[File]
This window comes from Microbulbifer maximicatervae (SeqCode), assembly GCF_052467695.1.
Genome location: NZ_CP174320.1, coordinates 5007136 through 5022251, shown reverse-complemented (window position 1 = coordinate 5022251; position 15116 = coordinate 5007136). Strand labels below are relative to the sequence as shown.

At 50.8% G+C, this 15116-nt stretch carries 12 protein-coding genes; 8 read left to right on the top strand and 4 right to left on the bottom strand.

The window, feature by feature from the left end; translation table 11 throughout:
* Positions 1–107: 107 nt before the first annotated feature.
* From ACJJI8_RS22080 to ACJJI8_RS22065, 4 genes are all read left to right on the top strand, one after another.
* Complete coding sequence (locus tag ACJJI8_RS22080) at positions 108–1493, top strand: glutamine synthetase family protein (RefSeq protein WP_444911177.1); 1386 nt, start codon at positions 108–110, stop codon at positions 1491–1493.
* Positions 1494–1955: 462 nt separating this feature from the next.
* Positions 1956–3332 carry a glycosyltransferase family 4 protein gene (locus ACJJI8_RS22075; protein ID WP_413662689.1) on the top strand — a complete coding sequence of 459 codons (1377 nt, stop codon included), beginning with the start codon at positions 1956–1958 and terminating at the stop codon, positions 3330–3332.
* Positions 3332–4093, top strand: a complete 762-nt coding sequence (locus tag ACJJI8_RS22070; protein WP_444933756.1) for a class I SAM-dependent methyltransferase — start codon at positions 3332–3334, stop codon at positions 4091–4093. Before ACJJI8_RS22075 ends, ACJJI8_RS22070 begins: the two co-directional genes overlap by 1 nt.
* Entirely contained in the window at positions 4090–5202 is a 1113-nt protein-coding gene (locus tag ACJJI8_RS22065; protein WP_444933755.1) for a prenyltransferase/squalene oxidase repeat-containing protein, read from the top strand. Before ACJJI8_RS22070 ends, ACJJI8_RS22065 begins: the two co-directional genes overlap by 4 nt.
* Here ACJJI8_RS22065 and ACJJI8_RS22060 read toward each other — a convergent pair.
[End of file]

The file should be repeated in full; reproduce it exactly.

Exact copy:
This window comes from Microbulbifer maximicatervae (SeqCode), assembly GCF_052467695.1.
Genome location: NZ_CP174320.1, coordinates 5007136 through 5022251, shown reverse-complemented (window position 1 = coordinate 5022251; position 15116 = coordinate 5007136). Strand labels below are relative to the sequence as shown.

At 50.8% G+C, this 15116-nt stretch carries 12 protein-coding genes; 8 read left to right on the top strand and 4 right to left on the bottom strand.

The window, feature by feature from the left end; translation table 11 throughout:
* Positions 1–107: 107 nt before the first annotated feature.
* From ACJJI8_RS22080 to ACJJI8_RS22065, 4 genes are all read left to right on the top strand, one after another.
* Complete coding sequence (locus tag ACJJI8_RS22080) at positions 108–1493, top strand: glutamine synthetase family protein (RefSeq protein WP_444911177.1); 1386 nt, start codon at positions 108–110, stop codon at positions 1491–1493.
* Positions 1494–1955: 462 nt separating this feature from the next.
* Positions 1956–3332 carry a glycosyltransferase family 4 protein gene (locus ACJJI8_RS22075; protein ID WP_413662689.1) on the top strand — a complete coding sequence of 459 codons (1377 nt, stop codon included), beginning with the start codon at positions 1956–1958 and terminating at the stop codon, positions 3330–3332.
* Positions 3332–4093, top strand: a complete 762-nt coding sequence (locus tag ACJJI8_RS22070; protein WP_444933756.1) for a class I SAM-dependent methyltransferase — start codon at positions 3332–3334, stop codon at positions 4091–4093. Before ACJJI8_RS22075 ends, ACJJI8_RS22070 begins: the two co-directional genes overlap by 1 nt.
* Entirely contained in the window at positions 4090–5202 is a 1113-nt protein-coding gene (locus tag ACJJI8_RS22065; protein WP_444933755.1) for a prenyltransferase/squalene oxidase repeat-containing protein, read from the top strand. Before ACJJI8_RS22070 ends, ACJJI8_RS22065 begins: the two co-directional genes overlap by 4 nt.
* Here ACJJI8_RS22065 and ACJJI8_RS22060 read toward each other — a convergent pair.